Thursday, September 14, 2006

Is it possible to be homesick for somewhere you've only spent 112 hours?

It must be true, because that's what it feels like. I spent less than 5 days in Panama City, Panama but those hours were full of wonderful experiences. I'll try to capture some idea of them here.

I had a specific goal on this trip, that is, research for the web pages at
maestr Most of my time was spent either talking to musicians or visiting Casco Viejo.

Here is the view across Panama Bay to the newest part of the city, the business district, in Paitilla.
There is building everywhere - cranes sticking up into the sky for new skyscrapers and fancy buildings. But there is also a lot of poverty, sometimes right under those cranes.

Here on the bay is the historical part of the city. The building at left is the Palacio de Gobierno, with the Teatro Nacional next to it. To the right is the Iglesia de San Francisco de Asis. Not far away is the Presidential Palace.

Restorations of the unique historical buldings is gradually progressing in Casco Viejo, a World Heritage Site.

The street behind the Palacio de Gobierno shows the contrast.

We didn't get as much time to walk around this area as I would have liked. There were some areas of real decay and poverty, but with so much building going on, it will be a different place in a few years.

Some are works in progress...

While some buildings sit waiting for attention.

This building, like so many others I photographed, is on the Parque Herrera.

Notice the interesting electrical techniques:

Casco Viejo is also the site of the old Club Unión, which was destroyed in the U.S. invasion in 1989.

Here are some other photos across the bay.

This one is towards the Canal, toward Chorrillo and Cerro Ancón, away from the city itself, taken from Plaza Francia.

The Bridge of the Americas, spanning the Canal, connecting the split halves of Panama.

Here is the city skyline as seen from the Amador Causeway.

¡Muchas gracias!

Para Jorge y la familia Alegria:
Mrs. Silia de Alegría, Jorge Alegría,
Mr. Jorge Alegría M., and Silia Alegría

Estoy agradecida por su amabilidad y su generosidad.

I cannot express in either English or español how much I appreciate your hospitality and kindness to me during my visit.

¡Y también Tony and Marina de Zarak, gracias por toda su ayuda! Thank you for everything.

To Luis Arteaga, thank you for all your time and patience, and your excellent driving. Thank you for making all those interviews happen! And thank you for helping us retrieve the pieces of ourselves we sprinkled everywhere... I look forward to your new cd!

Lastly, thanks to our wonderful taxi driver Rodolfo Bethencourt "Tito" (No. 9818) and his car.

He took good care of us, introduced us to restaurants and characters, and helped us locate the Centro de Capacitación Ascanio Arosemena.

¡Muchas gracias!



Anonymous said...

Alison, this is fascinating. Not just a visit, but total immersion! Do you happen to know how the developments will affect the people who are currently living in the areas of poverty? Is there any kind of programme underway for them? And yes, I think it IS possible to be homesick for a place where you've only been for 112 hours--some places grab your soul and don't let go. :) Jane xx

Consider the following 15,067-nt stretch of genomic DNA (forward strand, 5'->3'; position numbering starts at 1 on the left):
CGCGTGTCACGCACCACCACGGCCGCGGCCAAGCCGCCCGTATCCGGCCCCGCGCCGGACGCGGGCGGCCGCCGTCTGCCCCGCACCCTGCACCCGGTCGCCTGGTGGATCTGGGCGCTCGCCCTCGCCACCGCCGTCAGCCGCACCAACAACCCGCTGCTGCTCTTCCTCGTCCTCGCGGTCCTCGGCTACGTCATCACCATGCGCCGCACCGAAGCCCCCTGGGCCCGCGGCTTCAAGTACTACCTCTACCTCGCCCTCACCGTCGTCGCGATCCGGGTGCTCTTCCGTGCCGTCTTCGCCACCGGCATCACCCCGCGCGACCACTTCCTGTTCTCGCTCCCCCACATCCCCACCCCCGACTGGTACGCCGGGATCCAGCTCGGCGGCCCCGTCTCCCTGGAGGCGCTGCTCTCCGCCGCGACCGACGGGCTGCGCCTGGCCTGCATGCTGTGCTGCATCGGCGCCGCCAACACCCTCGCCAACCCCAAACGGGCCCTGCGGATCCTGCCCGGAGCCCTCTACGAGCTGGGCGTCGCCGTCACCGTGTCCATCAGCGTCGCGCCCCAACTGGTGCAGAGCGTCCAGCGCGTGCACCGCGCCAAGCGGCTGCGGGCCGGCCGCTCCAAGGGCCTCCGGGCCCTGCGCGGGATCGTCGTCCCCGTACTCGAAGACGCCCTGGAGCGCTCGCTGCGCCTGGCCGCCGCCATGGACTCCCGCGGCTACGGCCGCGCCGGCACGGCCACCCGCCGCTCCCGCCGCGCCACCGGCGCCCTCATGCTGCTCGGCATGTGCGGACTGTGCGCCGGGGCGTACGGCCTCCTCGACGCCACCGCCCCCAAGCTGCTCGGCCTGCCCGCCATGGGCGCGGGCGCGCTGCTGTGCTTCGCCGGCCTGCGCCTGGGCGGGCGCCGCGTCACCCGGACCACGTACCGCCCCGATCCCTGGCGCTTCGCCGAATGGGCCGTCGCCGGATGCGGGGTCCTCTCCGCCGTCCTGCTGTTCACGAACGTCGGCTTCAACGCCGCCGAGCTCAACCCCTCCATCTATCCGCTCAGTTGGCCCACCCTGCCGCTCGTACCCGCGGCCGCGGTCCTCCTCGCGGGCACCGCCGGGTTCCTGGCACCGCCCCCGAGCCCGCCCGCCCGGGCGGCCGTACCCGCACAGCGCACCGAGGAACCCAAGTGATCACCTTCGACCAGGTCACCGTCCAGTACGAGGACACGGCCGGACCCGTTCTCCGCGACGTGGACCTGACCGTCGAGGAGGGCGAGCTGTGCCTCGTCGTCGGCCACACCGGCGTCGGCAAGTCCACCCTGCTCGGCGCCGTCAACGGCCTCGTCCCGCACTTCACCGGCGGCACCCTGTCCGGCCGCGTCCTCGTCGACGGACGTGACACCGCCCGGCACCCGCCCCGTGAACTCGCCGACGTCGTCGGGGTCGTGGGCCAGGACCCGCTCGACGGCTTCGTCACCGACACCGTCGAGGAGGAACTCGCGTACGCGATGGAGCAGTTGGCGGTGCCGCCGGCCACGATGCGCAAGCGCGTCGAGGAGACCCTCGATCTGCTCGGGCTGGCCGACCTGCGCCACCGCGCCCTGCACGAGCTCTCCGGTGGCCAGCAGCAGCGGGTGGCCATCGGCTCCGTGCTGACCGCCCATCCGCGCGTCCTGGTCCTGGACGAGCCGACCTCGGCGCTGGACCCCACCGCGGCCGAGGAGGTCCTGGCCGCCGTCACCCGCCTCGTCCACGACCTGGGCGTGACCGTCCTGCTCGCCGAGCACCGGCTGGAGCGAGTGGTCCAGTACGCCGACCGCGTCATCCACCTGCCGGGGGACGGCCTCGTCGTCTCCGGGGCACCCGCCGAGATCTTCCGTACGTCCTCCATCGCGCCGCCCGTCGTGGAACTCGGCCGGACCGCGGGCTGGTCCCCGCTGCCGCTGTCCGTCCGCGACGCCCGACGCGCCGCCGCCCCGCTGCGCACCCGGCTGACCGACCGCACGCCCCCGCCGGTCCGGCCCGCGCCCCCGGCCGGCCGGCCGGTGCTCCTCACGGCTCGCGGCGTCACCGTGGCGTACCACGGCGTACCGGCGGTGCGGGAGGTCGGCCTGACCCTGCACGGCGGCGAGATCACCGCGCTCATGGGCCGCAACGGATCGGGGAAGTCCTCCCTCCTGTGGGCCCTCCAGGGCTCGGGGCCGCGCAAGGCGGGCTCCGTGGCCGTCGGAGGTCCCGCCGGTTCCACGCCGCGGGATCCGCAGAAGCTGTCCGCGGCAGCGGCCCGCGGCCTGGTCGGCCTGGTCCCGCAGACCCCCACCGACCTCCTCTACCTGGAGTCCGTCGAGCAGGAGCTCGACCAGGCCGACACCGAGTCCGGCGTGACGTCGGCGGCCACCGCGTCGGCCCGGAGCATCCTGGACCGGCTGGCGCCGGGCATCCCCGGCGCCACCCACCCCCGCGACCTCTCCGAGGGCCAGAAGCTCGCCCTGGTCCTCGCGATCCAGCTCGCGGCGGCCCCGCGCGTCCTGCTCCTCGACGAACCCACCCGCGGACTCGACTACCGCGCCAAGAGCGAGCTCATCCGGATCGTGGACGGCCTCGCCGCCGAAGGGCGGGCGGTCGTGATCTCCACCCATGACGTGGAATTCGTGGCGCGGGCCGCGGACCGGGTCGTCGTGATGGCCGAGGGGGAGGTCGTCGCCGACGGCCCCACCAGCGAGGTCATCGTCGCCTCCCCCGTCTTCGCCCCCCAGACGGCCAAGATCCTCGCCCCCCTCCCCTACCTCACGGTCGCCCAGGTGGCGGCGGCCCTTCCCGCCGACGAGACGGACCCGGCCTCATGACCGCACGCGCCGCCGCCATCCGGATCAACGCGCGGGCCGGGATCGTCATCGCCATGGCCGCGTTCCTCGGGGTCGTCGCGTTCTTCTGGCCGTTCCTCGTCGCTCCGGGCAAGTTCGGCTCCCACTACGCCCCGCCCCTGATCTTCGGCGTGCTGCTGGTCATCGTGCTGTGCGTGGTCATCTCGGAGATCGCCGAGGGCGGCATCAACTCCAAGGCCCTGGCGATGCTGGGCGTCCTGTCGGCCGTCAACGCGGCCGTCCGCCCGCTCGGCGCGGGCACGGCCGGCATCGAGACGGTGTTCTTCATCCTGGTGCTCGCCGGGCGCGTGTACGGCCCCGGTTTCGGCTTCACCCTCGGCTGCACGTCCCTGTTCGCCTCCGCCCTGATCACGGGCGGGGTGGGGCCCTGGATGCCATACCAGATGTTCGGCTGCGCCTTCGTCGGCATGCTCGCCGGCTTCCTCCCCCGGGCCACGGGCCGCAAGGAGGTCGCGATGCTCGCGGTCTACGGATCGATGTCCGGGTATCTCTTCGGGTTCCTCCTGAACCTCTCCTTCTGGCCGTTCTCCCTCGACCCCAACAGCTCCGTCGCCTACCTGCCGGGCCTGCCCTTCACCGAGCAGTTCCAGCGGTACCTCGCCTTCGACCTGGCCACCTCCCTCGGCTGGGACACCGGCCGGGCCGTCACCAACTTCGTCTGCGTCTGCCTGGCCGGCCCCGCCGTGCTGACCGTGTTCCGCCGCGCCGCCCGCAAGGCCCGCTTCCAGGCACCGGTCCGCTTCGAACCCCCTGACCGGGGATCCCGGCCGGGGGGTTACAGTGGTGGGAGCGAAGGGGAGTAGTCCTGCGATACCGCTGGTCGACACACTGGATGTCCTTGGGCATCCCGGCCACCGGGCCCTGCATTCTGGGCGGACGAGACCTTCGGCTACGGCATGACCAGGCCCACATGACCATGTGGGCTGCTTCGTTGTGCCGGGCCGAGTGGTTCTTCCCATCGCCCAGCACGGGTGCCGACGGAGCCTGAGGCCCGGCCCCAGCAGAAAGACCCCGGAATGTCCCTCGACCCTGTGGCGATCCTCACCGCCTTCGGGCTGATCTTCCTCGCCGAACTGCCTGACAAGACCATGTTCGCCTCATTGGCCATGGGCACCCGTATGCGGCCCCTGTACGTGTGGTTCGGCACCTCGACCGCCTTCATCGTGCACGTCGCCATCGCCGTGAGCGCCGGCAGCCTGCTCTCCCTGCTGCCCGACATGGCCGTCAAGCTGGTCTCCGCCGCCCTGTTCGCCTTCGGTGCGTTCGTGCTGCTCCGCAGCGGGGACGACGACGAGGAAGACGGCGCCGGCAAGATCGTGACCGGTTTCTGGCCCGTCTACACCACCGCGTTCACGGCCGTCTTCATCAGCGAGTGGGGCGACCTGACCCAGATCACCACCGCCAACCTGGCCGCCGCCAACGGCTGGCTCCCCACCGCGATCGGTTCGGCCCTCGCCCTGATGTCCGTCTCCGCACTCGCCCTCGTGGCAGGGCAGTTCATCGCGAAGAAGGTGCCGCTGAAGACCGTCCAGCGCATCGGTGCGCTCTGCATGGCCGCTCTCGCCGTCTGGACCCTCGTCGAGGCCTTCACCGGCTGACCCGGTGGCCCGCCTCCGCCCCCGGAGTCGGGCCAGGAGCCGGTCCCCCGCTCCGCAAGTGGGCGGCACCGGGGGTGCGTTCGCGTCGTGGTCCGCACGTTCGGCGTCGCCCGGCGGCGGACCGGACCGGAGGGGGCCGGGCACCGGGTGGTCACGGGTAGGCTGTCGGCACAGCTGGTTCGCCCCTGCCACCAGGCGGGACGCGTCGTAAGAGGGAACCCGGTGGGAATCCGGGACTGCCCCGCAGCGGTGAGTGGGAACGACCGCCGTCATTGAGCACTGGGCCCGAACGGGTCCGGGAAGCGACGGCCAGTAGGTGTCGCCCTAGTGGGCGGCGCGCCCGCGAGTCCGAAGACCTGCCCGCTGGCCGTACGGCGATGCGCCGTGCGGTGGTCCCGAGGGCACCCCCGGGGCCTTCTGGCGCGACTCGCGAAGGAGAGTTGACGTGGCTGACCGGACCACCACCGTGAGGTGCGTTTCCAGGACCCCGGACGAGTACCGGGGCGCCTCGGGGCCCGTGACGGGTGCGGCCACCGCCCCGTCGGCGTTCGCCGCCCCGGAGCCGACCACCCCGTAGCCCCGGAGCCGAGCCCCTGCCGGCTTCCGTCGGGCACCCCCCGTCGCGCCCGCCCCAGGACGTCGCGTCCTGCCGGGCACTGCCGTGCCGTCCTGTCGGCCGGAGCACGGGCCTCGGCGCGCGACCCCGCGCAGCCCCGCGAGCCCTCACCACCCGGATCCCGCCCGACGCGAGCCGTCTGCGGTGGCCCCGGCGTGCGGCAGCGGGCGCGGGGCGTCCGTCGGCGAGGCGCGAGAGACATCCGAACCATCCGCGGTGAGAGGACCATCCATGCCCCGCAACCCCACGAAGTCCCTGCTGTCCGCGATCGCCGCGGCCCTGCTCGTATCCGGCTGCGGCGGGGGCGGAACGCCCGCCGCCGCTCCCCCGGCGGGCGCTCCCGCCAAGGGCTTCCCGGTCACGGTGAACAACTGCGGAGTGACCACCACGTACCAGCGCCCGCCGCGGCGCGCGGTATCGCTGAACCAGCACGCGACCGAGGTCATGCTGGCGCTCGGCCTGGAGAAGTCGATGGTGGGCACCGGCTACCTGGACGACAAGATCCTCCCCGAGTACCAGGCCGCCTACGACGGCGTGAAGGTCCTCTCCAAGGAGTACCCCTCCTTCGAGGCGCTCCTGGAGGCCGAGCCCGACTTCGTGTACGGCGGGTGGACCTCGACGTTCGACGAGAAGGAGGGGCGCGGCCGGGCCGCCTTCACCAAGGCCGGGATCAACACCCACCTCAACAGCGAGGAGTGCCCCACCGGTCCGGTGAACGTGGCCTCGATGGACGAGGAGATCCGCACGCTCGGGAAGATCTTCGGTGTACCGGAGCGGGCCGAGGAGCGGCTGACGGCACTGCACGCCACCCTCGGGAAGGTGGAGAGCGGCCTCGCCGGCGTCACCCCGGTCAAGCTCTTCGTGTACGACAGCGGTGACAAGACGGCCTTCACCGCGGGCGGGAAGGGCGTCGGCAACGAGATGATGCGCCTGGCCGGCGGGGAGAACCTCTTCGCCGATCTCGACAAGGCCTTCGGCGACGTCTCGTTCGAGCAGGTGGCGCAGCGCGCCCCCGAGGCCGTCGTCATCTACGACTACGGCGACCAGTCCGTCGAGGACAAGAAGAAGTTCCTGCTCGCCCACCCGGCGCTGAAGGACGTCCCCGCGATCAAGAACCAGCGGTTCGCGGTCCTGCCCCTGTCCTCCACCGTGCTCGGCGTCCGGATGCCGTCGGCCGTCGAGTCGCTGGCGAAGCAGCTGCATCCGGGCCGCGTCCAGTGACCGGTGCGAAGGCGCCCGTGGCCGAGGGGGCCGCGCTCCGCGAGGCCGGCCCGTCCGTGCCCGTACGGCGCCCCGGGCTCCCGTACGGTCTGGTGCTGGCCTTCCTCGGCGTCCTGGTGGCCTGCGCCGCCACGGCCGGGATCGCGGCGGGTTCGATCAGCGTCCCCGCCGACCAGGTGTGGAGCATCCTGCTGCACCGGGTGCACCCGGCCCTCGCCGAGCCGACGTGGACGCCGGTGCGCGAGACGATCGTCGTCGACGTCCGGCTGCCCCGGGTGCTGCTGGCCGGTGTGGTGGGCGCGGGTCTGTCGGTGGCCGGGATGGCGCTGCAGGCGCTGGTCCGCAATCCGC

Anonymous said...

That old architecture is gorgeous! Lovely pictures. I'm interested in the questions Jane asked above, too. ~Teresa

Anonymous said...

thanks for the link to the speech, Alison. Let's hope the developments don't leave the people behind. I know there must be many (some in the government, perhaps, I wonder who??) who must feel strongly. I get the impression that Panama is in many ways a young country with all the attendant problems of growth and expansion. But it's very beautiful, and the people seem fantastic.

Anonymous said...

Hi Alison:

The pictures of Panama were great to see. I used to travel there a long time ago and these are the first photos I have seen in years. Your write up on Ruben was quite good and true to the facts.
EMusica who bought Fania is going to be re-leasing a remastered Maestra Vida I-II. They pulled the first release because the liner notes were so bad and they got complaints. Aurora Flores wrote the new notes and they are very good and accurate.

Paula C.

Alison said...

Thanks for the comments! I'm sure there have been many changes in the last couple decades - and there will be many more. I only hope there aren't TOO many changes, and that the gracious, confident panameños don't get sick of us...

I hope to see the reissued Maestra Vida I and II soon. I'm sure they got many complaints about the notes. I posted my observations to a newsgroup which were forwarded to Emusica, and an executive actually called me, and asked me to look at the new notes. They are in fact wonderful!


Anonymous said...

Saludos Alison como te encuentras, te escribí anteriormente para felicitarte por tu excelente trabajo en tu página sobre Ruben Blades, tremenda documentación tienes Alison, sabes como sé que recopilas todo lo que tiene que ver con Ruben Blades, quería hacerte saber que encontré una entrevista realizada a Ruben Blades del mes de julio de este mismo año, por la revista Colombiana "Semana", la coloqué en el foro de Ruben Blades, te dejo el Site, si te interesa amiga.

Espero te llegue este mensaje, que tengas un lindo día y te deseo muchos exitos.